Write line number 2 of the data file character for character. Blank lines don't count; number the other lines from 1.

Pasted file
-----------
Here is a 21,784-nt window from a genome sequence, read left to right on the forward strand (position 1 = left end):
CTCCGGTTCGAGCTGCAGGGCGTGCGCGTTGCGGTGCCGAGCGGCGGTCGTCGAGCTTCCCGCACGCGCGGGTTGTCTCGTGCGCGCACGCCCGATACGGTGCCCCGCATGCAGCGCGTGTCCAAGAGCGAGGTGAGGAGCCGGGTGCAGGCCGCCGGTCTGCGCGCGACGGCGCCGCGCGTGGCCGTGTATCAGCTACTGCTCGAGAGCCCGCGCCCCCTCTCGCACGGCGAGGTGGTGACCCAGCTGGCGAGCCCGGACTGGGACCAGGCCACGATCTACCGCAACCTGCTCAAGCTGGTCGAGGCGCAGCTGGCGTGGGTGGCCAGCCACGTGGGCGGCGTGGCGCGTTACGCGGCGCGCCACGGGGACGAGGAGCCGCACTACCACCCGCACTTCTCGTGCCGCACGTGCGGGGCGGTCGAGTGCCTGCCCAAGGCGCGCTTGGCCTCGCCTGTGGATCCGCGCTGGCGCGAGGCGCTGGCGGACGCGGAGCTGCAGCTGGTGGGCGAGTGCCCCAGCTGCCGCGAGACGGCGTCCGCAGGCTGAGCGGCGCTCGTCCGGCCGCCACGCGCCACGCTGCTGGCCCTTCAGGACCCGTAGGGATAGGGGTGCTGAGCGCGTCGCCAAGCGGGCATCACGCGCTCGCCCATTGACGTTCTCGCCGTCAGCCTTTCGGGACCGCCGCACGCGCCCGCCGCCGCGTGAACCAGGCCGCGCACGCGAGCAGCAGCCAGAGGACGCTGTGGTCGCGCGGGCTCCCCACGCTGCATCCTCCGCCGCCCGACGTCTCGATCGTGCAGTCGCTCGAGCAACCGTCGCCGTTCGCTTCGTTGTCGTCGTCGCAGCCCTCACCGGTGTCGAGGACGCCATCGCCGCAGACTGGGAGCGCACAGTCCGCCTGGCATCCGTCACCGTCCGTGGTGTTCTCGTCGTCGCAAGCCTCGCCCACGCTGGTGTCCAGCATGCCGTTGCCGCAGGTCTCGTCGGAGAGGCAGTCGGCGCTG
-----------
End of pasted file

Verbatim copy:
CTCCGGTTCGAGCTGCAGGGCGTGCGCGTTGCGGTGCCGAGCGGCGGTCGTCGAGCTTCCCGCACGCGCGGGTTGTCTCGTGCGCGCACGCCCGATACGGTGCCCCGCATGCAGCGCGTGTCCAAGAGCGAGGTGAGGAGCCGGGTGCAGGCCGCCGGTCTGCGCGCGACGGCGCCGCGCGTGGCCGTGTATCAGCTACTGCTCGAGAGCCCGCGCCCCCTCTCGCACGGCGAGGTGGTGACCCAGCTGGCGAGCCCGGACTGGGACCAGGCCACGATCTACCGCAACCTGCTCAAGCTGGTCGAGGCGCAGCTGGCGTGGGTGGCCAGCCACGTGGGCGGCGTGGCGCGTTACGCGGCGCGCCACGGGGACGAGGAGCCGCACTACCACCCGCACTTCTCGTGCCGCACGTGCGGGGCGGTCGAGTGCCTGCCCAAGGCGCGCTTGGCCTCGCCTGTGGATCCGCGCTGGCGCGAGGCGCTGGCGGACGCGGAGCTGCAGCTGGTGGGCGAGTGCCCCAGCTGCCGCGAGACGGCGTCCGCAGGCTGAGCGGCGCTCGTCCGGCCGCCACGCGCCACGCTGCTGGCCCTTCAGGACCCGTAGGGATAGGGGTGCTGAGCGCGTCGCCAAGCGGGCATCACGCGCTCGCCCATTGACGTTCTCGCCGTCAGCCTTTCGGGACCGCCGCACGCGCCCGCCGCCGCGTGAACCAGGCCGCGCACGCGAGCAGCAGCCAGAGGACGCTGTGGTCGCGCGGGCTCCCCACGCTGCATCCTCCGCCGCCCGACGTCTCGATCGTGCAGTCGCTCGAGCAACCGTCGCCGTTCGCTTCGTTGTCGTCGTCGCAGCCCTCACCGGTGTCGAGGACGCCATCGCCGCAGACTGGGAGCGCACAGTCCGCCTGGCATCCGTCACCGTCCGTGGTGTTCTCGTCGTCGCAAGCCTCGCCCACGCTGGTGTCCAGCATGCCGTTGCCGCAGGTCTCGTCGGAGAGGCAGTCGGCGCTG